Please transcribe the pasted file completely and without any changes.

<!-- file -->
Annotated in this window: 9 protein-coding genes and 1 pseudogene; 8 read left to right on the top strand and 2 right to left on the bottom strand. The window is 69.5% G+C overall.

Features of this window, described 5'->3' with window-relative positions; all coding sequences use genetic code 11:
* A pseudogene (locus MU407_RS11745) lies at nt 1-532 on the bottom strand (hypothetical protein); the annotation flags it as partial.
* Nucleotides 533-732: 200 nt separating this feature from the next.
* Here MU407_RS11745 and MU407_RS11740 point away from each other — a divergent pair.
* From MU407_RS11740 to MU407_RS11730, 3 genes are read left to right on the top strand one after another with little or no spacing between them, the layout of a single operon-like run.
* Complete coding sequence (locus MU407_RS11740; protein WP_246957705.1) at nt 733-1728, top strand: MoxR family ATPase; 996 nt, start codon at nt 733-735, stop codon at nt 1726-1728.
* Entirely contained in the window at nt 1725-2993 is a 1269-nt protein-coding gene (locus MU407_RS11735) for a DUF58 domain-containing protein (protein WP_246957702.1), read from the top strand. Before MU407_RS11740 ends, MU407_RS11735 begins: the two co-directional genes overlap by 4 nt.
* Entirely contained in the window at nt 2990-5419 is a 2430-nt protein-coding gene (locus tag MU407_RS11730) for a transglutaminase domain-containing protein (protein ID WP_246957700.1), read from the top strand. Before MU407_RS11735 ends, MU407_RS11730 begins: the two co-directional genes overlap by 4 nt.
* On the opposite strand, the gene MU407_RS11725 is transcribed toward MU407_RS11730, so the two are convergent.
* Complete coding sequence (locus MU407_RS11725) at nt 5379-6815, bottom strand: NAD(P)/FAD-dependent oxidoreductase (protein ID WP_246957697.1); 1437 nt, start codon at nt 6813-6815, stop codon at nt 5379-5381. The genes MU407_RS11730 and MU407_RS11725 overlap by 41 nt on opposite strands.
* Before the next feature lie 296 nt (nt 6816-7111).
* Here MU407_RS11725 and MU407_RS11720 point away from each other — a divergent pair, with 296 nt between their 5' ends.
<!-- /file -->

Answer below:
Annotated in this window: 9 protein-coding genes and 1 pseudogene; 8 read left to right on the top strand and 2 right to left on the bottom strand. The window is 69.5% G+C overall.

Features of this window, described 5'->3' with window-relative positions; all coding sequences use genetic code 11:
* A pseudogene (locus MU407_RS11745) lies at nt 1-532 on the bottom strand (hypothetical protein); the annotation flags it as partial.
* Nucleotides 533-732: 200 nt separating this feature from the next.
* Here MU407_RS11745 and MU407_RS11740 point away from each other — a divergent pair.
* From MU407_RS11740 to MU407_RS11730, 3 genes are read left to right on the top strand one after another with little or no spacing between them, the layout of a single operon-like run.
* Complete coding sequence (locus MU407_RS11740; protein WP_246957705.1) at nt 733-1728, top strand: MoxR family ATPase; 996 nt, start codon at nt 733-735, stop codon at nt 1726-1728.
* Entirely contained in the window at nt 1725-2993 is a 1269-nt protein-coding gene (locus MU407_RS11735) for a DUF58 domain-containing protein (protein WP_246957702.1), read from the top strand. Before MU407_RS11740 ends, MU407_RS11735 begins: the two co-directional genes overlap by 4 nt.
* Entirely contained in the window at nt 2990-5419 is a 2430-nt protein-coding gene (locus tag MU407_RS11730) for a transglutaminase domain-containing protein (protein ID WP_246957700.1), read from the top strand. Before MU407_RS11735 ends, MU407_RS11730 begins: the two co-directional genes overlap by 4 nt.
* On the opposite strand, the gene MU407_RS11725 is transcribed toward MU407_RS11730, so the two are convergent.
* Complete coding sequence (locus MU407_RS11725) at nt 5379-6815, bottom strand: NAD(P)/FAD-dependent oxidoreductase (protein ID WP_246957697.1); 1437 nt, start codon at nt 6813-6815, stop codon at nt 5379-5381. The genes MU407_RS11730 and MU407_RS11725 overlap by 41 nt on opposite strands.
* Before the next feature lie 296 nt (nt 6816-7111).
* Here MU407_RS11725 and MU407_RS11720 point away from each other — a divergent pair, with 296 nt between their 5' ends.